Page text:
How to get our hands on Mr Nadir: John Torode looks at three ways Turkish Cyprus could be made to return the fugitive

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The Independent Online
IT IS more than a month since the one-time multimillionaire Asil Nadir jumped his pounds 3.5m bail and fled to his homeland, the Turkish Republic of Northern Cyprus (TRNC). Britain's apparently half-hearted efforts to force the fugitive's return have come to nought.

Mr Nadir is living in style and going about his business in the unrecognised mini-state that occupies the northern third of Cyprus, where he is feted as a local hero. He is particularly close to the country's President, Rauf Denktash, under whose patronage he developed his extensive agricultural, hotel and publishing empire in the country.

Mr Nadir, a Tory party benefactor, had friends in high places in this country, too. Although there is no suggestion that any of them have acted improperly, it has emerged since his flight that on separate occasions, three Tory ministers had previously approached the Attorney General on behalf of the former chairman of Polly Peck, who faces charges of fraud involving pounds 30m.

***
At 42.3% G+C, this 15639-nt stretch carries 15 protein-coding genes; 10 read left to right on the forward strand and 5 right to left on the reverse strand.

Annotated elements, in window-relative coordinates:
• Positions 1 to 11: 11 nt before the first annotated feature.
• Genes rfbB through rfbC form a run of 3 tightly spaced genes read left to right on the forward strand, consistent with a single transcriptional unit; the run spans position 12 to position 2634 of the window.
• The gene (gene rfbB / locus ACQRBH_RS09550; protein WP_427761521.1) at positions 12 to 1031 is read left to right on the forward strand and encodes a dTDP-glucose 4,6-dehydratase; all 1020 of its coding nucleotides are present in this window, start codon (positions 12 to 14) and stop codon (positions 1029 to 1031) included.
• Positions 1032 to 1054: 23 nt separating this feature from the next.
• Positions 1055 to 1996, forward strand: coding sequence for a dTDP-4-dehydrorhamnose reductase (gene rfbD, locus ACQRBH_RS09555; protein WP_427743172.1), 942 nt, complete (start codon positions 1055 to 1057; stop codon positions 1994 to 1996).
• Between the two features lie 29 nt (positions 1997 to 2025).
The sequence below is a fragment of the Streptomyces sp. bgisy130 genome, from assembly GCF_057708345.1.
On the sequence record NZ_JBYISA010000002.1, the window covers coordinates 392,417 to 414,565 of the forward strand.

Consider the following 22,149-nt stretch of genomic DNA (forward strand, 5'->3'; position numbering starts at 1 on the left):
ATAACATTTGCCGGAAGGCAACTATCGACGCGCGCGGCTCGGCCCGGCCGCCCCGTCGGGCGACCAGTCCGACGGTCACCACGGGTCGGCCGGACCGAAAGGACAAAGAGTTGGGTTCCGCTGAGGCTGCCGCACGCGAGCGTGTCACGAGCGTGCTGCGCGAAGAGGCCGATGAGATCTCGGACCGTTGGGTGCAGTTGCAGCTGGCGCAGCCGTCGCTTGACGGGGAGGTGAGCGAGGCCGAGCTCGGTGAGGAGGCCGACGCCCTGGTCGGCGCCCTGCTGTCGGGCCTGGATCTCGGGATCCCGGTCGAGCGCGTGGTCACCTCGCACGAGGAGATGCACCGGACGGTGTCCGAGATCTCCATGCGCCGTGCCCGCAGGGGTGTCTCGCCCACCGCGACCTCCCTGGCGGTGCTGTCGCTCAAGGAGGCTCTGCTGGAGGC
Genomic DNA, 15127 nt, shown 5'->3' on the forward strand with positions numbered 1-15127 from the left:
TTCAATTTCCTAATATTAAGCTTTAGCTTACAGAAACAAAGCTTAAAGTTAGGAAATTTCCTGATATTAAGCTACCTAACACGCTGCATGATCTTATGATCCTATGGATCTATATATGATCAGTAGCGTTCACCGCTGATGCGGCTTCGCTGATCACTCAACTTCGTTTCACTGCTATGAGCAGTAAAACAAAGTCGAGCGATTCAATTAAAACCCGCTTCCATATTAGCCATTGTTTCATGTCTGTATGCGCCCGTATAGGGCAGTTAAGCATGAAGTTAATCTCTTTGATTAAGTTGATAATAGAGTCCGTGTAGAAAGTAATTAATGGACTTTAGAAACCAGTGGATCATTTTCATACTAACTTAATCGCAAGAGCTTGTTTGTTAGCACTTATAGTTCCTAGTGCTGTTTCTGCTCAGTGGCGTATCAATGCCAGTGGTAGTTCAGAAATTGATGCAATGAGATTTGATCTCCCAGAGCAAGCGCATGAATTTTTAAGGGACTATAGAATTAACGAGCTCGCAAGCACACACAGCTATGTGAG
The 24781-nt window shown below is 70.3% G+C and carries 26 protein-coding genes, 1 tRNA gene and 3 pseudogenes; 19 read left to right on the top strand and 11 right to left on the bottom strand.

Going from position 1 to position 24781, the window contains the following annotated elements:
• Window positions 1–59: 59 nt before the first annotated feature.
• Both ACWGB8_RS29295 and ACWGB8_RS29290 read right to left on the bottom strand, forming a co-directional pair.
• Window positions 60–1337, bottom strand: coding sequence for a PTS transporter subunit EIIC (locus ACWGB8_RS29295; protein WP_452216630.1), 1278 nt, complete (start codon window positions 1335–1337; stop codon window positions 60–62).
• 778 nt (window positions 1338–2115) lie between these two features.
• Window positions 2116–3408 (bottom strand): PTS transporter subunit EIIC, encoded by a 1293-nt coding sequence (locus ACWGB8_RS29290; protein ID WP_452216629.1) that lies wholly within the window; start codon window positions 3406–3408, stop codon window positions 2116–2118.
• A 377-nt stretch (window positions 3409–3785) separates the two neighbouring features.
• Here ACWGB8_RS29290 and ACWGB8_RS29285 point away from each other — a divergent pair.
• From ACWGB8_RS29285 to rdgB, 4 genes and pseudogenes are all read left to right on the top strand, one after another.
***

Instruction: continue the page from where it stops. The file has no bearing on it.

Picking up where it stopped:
They are Michael Heseltine, the President of the Board of Trade, Peter Brooke, Secretary of State for National Heritage and Mr Nadir's constituency MP, and Michael Mates, a Northern Ireland minister and friend. Only three days before Mr Nadir moved on to warmer climes, Mr Mates presented him with a cheap watch engraved with the immortal phrase 'Don't let the buggers get you down'.

The British government claims that there is next to nothing it can do to force Turkish Cyprus to return Mr Nadir. No extradition treaty exists because Britain does not recognise the TRNC.

For his part, Mr Denktash says he is not prepared 'to kidnap a man (Nadir) and hand him over to Britain'. The TRNC says it is considering giving Mr Nadir police protection in case the British authorities attempt to abduct him.

Mr Denktash has invited the British authorities to begin proceedings in the Turkish Cypriot courts. But this offer is designed to be unacceptable. Mr Denktash is a British- trained barrister. He knows full well that his proposal would necessitate British recognition of his administration, which is sustained by the armed forces of mainland Turkey, which seized the territory in 1974.